Presentation of the Editorial
The editorial below
was written in the early days of this project: in 2000. It was a partial,
and to some degree a provocative proposal. It needs qualifying, which,
of course, is what the Myth and Theatre Festival events are all about:
engaged, differentiated reflections form the lecturers, from the teachers,
and from everyone involved or interested. To this effect, as in past
Festivals, we opened a "Gossip
Column on VIRGINS" as a forum of discussion and suggestions.
The theme of VIRGINS
is presented in the editorial, below, within a strong political archetypal
perspective; it reacts, for instance, to the Antwerp municipal elections
of 2000, where an extreme right wing victory was averted in extremis
by an emergency coalition of all other political parties. Since then,
most of Europe has elected right wing governments, including the shock
of the 2001 French presidential elections. A diffuse anxiety seems to
focalize itself on fear of immigrants and the need to preserve a 'pure'
autochthonous sense of cultural identity.
Such a presentation
of VIRGINS can have a one-sided negative connotation, literalized in
politics, in sociology, or in psychiatry (think of the contemporary
educational debate on child abuse.) Virginity must also be seen archetypally
as an intimate, inviolate sense and space of being, as the pristine
source of uniqueness and personal responsibility.
We hope to hear
very different points of view. And we want to ask how do theatre, dance
and singing deal with such views of virginity?
Pardo, July 23, 2002
The Myth and Theatre Festival invites you to a "dance of ideas"
where mythology meets the body of performance. Theatre brings passion
and pleasure to debates (political correctness makes for such tedious
performing!) Mythology requires reflection: it asks us to "see
through" images and "figure out" emotions. It turns the
spotlights towards the wings, where we can contemplate the gods and
goddesses pulling the strings.
From this perspective,
virgins rule vast empires in the Western psyche. Their power and fascination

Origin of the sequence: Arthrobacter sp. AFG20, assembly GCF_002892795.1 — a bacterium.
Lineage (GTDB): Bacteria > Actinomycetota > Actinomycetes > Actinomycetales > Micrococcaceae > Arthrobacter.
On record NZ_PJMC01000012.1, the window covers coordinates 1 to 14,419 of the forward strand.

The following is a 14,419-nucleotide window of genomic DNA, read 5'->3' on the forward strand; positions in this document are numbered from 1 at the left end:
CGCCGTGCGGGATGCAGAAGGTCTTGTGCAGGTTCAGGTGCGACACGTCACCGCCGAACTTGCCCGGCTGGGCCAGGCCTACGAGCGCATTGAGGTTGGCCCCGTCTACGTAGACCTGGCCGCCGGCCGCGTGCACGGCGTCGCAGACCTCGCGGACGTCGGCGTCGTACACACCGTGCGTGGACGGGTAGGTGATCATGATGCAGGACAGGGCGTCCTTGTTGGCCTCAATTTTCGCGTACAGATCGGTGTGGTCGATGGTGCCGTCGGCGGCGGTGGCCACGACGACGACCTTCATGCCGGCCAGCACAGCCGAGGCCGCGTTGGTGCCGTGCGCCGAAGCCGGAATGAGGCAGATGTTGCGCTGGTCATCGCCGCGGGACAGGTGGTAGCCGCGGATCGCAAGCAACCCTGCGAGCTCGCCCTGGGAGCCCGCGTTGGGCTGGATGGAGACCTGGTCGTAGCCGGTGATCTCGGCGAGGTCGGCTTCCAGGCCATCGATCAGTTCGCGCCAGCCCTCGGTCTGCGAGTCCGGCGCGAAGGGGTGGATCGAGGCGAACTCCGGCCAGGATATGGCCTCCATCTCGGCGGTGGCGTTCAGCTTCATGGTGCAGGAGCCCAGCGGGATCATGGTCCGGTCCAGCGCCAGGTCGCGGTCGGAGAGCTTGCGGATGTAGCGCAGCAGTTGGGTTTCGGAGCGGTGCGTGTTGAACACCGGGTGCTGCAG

come from the fact that they personify two supremacist forces: perfectionism
and the obsession with purity. Virgins are pure and perfect. And they
cast long shadows.
In Western culture,
Mary is the first figure that comes to mind. She personifies the virginal
core of Christianity. Yet for all her candor, she is a highly polemical
figure - idolized by Mediterranean Catholics, cold-shouldered by Northern
Greek mythology has given us formidable virgins: Artemis, Athena, and
the less well-known and discreet Hestia. Each epitomizes different facets
of virginity. Artemis (the Roman Diana), for instance, has often been
identified (and glorified) as "The Naked Truth." Their acolytes
can be men and women: mythological virginity is not gender-specific,
nor is the blind enthusiasm they can generate in their devotees - be
they religious fanatics or weathered philosophers.
There are, of course,
harsh political and sociological realities behind the folklore of virginity,
especially when it is taken literally i.e. sexually. The guardians of
virginity are possessive patriarchs (yes, an Athenian father would repudiate
his daughter if she came to lose her virginity, even by rape!) But while
sexual virginity can be the ruthless guarantee of patriarchal lineage
and phallic pride, it can also bring power to the one who holds it.
She (or he) has something to bargain with.
But at core the
Festival is saying that virginity is one of the most fascinating and
dangerous archetypes ruling Western values, and one that is especially
handy for religions (and ideologies) that cling to a unique truth that
must be kept pure. Witness the candid question asked by Filip DeWinter,
the Flemish nationalist candidate to the recent Antwerp municipal elections,
when pressed on his xenophobic policies (quoted in The Observer,
London, October 15, 2000:) "What is wrong with purity?"
10th Myth and Theatre Festival
Myth and Theatre Festival invites you to another "dance
of ideas." Mythology requires reflection. It demands that we "see
through" images and "figure out" emotions. Theatre brings
body, passion and enjoyment to our debates over its great images.
editorial for this Festival suggests that "virgins rule vast empires
in the Western psyche. Their power and fascination come from the fact
that they personify two supremacist forces: perfectionism and the obsession
with purity. Virgins are pure and perfect. And they cast long shadows."
It includes the candid question asked by Filip DeWinter, the Flemish
nationalist candidate to the recent Antwerp municipal elections, when
pressed on his xenophobic policies: "What is wrong with purity?"
must also see Virginity archetypally as an intimate, inviolate sense
and space of being, a pristine source of uniqueness and personal renewal
that enables us to find our place in the world and our relation to whatever
we feel as spirit: "The Virgin returns and the Golden Age begins
anew." Exploring these images in our minds and our experience is
what the Myth and Theatre Festival is all about: engaged, differentiated
reflections from lecturers and teachers, and from everyone involved
are all part of the dance of ideas. We will hear very different points
of view and ask: how do theatre, dance and singing deal with such images